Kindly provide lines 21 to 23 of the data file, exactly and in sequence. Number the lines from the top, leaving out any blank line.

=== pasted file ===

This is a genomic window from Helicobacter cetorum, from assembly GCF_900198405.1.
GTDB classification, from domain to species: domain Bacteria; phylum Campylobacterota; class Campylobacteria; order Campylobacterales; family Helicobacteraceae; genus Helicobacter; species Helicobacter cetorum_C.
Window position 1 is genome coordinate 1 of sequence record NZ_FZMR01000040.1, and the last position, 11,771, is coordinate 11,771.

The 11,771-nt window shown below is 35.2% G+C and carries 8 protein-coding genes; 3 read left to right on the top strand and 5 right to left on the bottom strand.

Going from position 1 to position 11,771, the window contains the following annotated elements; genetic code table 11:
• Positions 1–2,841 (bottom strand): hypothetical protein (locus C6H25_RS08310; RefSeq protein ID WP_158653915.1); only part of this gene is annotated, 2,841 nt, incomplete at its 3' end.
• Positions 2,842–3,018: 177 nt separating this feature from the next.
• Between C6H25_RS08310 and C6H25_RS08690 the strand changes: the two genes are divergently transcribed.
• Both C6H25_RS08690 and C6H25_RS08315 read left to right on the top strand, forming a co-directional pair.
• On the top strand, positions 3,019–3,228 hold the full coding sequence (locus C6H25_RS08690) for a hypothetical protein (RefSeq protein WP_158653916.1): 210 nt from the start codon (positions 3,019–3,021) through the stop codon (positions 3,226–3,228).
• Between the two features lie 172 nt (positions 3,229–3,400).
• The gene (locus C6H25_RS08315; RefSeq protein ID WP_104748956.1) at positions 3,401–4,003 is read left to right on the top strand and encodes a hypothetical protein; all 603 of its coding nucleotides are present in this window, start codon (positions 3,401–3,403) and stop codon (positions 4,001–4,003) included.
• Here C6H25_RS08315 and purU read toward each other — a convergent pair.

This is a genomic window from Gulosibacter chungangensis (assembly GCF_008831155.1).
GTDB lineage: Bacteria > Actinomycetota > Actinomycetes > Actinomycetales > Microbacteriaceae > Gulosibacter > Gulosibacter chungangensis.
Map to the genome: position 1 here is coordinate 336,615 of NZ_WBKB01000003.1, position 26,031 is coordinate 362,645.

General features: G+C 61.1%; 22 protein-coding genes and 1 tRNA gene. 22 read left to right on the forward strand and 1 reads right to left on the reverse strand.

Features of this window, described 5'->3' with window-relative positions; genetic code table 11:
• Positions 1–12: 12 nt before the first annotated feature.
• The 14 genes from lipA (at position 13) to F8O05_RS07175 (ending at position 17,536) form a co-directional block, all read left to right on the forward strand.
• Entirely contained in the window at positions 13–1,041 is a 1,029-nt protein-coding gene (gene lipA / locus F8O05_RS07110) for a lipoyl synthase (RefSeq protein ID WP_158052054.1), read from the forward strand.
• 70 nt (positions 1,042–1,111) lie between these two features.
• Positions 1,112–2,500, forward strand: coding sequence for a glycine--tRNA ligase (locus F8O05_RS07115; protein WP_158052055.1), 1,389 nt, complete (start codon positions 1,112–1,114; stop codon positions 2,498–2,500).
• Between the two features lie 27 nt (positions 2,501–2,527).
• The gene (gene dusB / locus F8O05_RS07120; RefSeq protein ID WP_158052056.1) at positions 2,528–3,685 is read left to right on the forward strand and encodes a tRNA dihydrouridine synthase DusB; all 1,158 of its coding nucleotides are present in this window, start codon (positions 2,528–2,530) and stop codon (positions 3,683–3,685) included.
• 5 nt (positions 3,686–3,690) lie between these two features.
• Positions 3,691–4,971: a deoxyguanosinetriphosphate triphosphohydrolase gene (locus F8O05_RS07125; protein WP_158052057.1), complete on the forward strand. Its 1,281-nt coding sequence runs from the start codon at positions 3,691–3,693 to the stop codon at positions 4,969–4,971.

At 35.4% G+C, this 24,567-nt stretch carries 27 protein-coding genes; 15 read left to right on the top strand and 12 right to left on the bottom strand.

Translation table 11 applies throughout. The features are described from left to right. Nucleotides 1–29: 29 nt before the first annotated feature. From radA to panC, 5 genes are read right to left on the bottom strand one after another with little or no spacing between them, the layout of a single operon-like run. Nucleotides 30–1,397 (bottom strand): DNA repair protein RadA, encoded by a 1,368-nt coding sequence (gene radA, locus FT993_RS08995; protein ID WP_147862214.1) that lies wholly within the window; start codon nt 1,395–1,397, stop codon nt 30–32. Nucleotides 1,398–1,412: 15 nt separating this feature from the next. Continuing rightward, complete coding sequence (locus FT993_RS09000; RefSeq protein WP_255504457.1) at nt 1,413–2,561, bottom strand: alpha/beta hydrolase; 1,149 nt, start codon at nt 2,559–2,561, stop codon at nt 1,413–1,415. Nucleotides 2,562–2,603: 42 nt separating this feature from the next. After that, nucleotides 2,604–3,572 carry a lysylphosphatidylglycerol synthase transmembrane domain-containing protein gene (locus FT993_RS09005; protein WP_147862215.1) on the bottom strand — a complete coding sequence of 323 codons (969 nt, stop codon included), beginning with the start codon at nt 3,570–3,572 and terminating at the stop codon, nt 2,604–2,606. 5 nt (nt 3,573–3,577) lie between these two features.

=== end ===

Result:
• Entirely contained in the window at positions 13–1,041 is a 1,029-nt protein-coding gene (gene lipA / locus F8O05_RS07110) for a lipoyl synthase (RefSeq protein ID WP_158052054.1), read from the forward strand.
• 70 nt (positions 1,042–1,111) lie between these two features.
• Positions 1,112–2,500, forward strand: coding sequence for a glycine--tRNA ligase (locus F8O05_RS07115; protein WP_158052055.1), 1,389 nt, complete (start codon positions 1,112–1,114; stop codon positions 2,498–2,500).